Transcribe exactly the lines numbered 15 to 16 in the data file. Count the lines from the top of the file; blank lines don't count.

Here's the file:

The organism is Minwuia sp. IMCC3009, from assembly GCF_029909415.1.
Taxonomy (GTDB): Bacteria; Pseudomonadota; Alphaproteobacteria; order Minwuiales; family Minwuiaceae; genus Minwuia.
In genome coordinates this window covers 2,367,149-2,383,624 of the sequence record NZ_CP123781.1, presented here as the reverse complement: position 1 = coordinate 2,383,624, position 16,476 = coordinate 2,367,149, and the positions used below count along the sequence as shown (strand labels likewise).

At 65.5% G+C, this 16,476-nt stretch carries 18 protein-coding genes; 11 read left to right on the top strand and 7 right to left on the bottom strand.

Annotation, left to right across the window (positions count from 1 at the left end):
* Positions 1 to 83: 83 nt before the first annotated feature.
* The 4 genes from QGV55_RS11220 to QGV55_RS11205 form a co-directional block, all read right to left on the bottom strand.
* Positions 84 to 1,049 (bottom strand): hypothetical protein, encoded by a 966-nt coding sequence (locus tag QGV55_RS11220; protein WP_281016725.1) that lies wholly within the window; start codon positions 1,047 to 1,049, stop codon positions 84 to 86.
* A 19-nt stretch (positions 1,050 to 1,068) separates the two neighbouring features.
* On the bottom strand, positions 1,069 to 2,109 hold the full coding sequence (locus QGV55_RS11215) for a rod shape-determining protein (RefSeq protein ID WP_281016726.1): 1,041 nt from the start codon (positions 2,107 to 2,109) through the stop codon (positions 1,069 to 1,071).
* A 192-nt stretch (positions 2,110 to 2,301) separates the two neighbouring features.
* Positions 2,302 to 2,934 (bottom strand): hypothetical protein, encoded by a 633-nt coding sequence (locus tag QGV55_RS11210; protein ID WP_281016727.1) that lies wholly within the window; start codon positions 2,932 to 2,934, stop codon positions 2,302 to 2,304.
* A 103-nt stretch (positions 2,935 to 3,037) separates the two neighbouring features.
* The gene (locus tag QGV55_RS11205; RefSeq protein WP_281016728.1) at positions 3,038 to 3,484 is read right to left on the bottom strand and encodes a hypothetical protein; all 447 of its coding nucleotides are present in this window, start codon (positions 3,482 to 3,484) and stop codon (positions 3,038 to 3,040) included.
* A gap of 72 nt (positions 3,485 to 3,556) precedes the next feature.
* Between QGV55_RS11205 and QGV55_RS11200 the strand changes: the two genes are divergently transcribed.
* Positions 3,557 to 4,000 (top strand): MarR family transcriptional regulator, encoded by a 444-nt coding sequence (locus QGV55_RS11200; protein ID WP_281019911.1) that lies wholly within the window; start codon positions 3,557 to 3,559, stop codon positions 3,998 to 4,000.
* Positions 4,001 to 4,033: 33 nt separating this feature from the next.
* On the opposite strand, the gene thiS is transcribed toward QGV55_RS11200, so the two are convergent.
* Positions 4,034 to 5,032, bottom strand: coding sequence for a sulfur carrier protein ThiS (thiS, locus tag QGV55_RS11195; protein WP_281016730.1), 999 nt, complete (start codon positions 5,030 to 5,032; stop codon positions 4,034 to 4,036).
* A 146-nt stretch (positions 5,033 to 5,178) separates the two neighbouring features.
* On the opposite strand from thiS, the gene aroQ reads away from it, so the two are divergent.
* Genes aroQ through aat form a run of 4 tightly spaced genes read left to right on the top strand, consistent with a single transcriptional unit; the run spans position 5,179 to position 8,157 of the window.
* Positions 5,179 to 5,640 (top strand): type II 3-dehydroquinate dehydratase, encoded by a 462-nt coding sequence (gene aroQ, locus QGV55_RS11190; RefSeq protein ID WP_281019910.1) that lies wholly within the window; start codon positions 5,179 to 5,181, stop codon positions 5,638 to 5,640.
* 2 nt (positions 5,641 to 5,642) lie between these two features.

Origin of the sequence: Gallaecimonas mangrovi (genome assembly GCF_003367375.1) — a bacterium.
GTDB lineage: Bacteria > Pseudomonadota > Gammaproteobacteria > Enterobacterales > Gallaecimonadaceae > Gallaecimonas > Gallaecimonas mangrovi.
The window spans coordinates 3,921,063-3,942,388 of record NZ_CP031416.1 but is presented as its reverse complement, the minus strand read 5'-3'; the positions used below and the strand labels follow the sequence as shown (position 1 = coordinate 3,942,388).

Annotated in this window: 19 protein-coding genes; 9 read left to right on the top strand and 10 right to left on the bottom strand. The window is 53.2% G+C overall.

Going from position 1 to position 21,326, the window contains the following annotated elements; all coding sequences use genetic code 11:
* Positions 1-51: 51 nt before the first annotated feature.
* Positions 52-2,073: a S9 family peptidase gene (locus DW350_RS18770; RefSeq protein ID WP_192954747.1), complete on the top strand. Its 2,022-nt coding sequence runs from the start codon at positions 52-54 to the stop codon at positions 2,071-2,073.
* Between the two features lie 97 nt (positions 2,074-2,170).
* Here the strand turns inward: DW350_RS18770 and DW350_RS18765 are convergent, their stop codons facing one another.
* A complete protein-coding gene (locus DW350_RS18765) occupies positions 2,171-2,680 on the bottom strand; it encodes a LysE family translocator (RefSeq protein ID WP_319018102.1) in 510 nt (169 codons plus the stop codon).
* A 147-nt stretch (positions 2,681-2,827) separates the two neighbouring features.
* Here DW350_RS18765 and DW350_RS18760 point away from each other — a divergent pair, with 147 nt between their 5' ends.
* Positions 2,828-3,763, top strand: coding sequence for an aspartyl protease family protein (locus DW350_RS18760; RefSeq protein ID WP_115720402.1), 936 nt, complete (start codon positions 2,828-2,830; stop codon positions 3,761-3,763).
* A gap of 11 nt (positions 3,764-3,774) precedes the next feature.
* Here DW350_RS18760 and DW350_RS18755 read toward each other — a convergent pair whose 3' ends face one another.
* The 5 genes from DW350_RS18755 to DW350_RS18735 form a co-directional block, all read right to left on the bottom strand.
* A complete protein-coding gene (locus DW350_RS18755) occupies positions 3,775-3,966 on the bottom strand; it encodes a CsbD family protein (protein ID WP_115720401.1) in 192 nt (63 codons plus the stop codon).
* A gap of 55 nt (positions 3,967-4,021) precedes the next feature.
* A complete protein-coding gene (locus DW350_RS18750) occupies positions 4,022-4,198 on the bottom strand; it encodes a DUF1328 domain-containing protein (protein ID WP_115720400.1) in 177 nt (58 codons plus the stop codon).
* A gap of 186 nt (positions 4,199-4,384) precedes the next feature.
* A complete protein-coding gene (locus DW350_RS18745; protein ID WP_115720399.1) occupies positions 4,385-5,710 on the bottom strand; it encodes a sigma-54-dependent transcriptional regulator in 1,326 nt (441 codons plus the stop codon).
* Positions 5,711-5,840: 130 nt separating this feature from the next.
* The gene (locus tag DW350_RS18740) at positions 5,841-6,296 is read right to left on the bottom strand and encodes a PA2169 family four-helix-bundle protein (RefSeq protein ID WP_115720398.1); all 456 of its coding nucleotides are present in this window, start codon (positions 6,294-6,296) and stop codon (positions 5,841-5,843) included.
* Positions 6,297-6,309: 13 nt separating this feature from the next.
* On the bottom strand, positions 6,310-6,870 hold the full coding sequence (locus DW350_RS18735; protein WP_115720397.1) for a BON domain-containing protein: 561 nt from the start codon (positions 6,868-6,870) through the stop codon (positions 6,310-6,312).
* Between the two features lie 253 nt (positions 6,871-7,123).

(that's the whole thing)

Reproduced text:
* A gap of 72 nt (positions 3,485 to 3,556) precedes the next feature.
* Between QGV55_RS11205 and QGV55_RS11200 the strand changes: the two genes are divergently transcribed.